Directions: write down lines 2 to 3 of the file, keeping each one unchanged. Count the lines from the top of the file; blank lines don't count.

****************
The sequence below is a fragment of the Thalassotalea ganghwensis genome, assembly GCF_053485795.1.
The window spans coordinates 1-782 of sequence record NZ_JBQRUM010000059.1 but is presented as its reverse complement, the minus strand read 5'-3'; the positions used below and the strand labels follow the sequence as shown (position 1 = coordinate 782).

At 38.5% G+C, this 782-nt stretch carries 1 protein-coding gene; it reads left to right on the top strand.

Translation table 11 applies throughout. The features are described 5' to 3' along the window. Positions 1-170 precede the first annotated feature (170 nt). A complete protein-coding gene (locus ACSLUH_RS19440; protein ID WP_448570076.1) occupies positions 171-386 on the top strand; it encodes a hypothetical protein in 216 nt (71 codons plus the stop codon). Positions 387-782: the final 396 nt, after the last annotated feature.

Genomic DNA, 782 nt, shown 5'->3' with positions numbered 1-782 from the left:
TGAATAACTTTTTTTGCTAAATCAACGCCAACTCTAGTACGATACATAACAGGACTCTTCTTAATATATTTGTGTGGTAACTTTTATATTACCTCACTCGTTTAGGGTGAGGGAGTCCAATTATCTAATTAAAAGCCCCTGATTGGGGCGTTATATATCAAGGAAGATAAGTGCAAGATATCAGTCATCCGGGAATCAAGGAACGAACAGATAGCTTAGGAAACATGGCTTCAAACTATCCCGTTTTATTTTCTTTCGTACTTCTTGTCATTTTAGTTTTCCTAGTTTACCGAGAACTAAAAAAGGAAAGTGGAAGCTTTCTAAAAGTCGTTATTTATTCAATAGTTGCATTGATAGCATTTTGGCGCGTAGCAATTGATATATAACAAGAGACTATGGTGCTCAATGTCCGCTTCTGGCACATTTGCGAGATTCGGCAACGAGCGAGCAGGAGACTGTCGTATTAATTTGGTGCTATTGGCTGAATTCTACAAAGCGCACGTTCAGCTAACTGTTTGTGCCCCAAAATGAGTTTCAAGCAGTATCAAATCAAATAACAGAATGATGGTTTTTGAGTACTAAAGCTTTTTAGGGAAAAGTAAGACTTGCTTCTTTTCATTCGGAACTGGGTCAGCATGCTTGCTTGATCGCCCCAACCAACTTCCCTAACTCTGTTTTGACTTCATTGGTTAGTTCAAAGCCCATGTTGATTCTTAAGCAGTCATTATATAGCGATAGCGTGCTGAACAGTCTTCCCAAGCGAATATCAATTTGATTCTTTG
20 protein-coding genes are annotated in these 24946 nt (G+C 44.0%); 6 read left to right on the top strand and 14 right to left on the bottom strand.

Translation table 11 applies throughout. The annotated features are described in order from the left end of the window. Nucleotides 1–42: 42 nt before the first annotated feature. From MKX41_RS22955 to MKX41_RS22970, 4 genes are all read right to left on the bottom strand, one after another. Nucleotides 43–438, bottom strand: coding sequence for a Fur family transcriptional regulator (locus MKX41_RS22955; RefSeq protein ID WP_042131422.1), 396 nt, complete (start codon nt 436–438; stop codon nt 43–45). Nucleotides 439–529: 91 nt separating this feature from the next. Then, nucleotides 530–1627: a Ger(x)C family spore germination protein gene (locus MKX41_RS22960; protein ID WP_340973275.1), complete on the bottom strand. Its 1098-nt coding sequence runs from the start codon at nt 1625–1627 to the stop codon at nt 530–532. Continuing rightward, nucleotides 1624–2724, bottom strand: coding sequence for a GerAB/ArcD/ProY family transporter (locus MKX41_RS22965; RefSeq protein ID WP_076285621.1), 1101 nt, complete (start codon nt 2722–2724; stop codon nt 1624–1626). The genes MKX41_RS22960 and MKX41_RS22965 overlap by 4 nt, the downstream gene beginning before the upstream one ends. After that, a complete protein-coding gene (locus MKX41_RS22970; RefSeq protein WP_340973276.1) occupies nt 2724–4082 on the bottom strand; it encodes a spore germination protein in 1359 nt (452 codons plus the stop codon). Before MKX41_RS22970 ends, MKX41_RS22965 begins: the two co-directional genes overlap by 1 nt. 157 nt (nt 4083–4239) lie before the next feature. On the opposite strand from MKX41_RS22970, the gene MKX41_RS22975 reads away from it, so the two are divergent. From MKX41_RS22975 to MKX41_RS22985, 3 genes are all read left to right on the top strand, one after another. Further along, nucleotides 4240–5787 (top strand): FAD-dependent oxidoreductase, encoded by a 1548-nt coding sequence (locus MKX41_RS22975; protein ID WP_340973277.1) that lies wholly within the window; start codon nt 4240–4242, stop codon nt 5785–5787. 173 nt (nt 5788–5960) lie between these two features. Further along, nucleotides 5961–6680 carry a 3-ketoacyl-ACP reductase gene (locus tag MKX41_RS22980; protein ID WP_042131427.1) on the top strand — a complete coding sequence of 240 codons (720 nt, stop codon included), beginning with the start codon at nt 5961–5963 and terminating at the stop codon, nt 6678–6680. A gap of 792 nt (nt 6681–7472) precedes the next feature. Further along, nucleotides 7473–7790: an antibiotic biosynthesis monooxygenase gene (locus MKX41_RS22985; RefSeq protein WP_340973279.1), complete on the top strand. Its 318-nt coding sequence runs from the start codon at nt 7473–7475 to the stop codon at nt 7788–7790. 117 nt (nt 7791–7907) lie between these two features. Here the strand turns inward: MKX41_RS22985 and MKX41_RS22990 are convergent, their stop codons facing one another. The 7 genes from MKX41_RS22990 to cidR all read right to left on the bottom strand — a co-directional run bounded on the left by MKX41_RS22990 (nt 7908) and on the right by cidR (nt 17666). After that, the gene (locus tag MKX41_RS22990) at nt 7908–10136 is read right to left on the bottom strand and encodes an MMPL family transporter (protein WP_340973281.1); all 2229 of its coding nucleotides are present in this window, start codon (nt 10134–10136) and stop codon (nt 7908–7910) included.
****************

The window spans coordinates 1-782 of sequence record NZ_JBQRUM010000059.1 but is presented as its reverse complement, the minus strand read 5'-3'; the positions used below and the strand labels follow the sequence as shown (position 1 = coordinate 782).

At 38.5% G+C, this 782-nt stretch carries 1 protein-coding gene; it reads left to right on the top strand.